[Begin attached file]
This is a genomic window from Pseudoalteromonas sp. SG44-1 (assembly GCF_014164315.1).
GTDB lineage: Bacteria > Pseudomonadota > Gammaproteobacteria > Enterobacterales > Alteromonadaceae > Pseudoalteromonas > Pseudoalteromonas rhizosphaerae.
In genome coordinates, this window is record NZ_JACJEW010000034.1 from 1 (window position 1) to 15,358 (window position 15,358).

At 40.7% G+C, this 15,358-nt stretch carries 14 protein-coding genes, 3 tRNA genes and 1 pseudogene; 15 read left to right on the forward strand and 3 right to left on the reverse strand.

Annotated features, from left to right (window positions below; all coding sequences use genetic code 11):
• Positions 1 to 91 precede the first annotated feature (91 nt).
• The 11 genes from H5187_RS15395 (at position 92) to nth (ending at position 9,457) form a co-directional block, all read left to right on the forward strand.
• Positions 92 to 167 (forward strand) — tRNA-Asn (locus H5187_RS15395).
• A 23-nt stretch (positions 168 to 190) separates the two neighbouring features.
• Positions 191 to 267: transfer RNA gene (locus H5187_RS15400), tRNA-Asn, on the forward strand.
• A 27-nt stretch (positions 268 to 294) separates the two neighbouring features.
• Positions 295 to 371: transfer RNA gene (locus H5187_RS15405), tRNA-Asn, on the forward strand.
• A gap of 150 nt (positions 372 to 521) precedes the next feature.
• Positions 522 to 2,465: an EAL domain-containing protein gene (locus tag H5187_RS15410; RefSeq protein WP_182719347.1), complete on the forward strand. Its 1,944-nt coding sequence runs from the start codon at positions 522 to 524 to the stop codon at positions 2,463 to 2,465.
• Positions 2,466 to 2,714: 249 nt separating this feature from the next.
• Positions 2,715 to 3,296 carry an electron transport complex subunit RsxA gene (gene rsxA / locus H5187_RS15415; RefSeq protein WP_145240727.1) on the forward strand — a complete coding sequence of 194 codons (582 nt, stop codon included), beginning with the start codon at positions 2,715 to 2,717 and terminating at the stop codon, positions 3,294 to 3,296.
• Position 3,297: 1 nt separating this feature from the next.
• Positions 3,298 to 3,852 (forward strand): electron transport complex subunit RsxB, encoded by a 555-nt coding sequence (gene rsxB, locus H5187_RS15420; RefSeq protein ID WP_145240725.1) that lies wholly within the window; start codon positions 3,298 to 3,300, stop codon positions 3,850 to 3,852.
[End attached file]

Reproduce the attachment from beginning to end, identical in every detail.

This is a genomic window from Pseudoalteromonas sp. SG44-1 (assembly GCF_014164315.1).
GTDB lineage: Bacteria > Pseudomonadota > Gammaproteobacteria > Enterobacterales > Alteromonadaceae > Pseudoalteromonas > Pseudoalteromonas rhizosphaerae.
In genome coordinates, this window is record NZ_JACJEW010000034.1 from 1 (window position 1) to 15,358 (window position 15,358).

At 40.7% G+C, this 15,358-nt stretch carries 14 protein-coding genes, 3 tRNA genes and 1 pseudogene; 15 read left to right on the forward strand and 3 right to left on the reverse strand.

Annotated features, from left to right (window positions below; all coding sequences use genetic code 11):
• Positions 1 to 91 precede the first annotated feature (91 nt).
• The 11 genes from H5187_RS15395 (at position 92) to nth (ending at position 9,457) form a co-directional block, all read left to right on the forward strand.
• Positions 92 to 167 (forward strand) — tRNA-Asn (locus H5187_RS15395).
• A 23-nt stretch (positions 168 to 190) separates the two neighbouring features.
• Positions 191 to 267: transfer RNA gene (locus H5187_RS15400), tRNA-Asn, on the forward strand.
• A 27-nt stretch (positions 268 to 294) separates the two neighbouring features.
• Positions 295 to 371: transfer RNA gene (locus H5187_RS15405), tRNA-Asn, on the forward strand.
• A gap of 150 nt (positions 372 to 521) precedes the next feature.
• Positions 522 to 2,465: an EAL domain-containing protein gene (locus tag H5187_RS15410; RefSeq protein WP_182719347.1), complete on the forward strand. Its 1,944-nt coding sequence runs from the start codon at positions 522 to 524 to the stop codon at positions 2,463 to 2,465.
• Positions 2,466 to 2,714: 249 nt separating this feature from the next.
• Positions 2,715 to 3,296 carry an electron transport complex subunit RsxA gene (gene rsxA / locus H5187_RS15415; RefSeq protein WP_145240727.1) on the forward strand — a complete coding sequence of 194 codons (582 nt, stop codon included), beginning with the start codon at positions 2,715 to 2,717 and terminating at the stop codon, positions 3,294 to 3,296.
• Position 3,297: 1 nt separating this feature from the next.
• Positions 3,298 to 3,852 (forward strand): electron transport complex subunit RsxB, encoded by a 555-nt coding sequence (gene rsxB, locus H5187_RS15420; RefSeq protein ID WP_145240725.1) that lies wholly within the window; start codon positions 3,298 to 3,300, stop codon positions 3,850 to 3,852.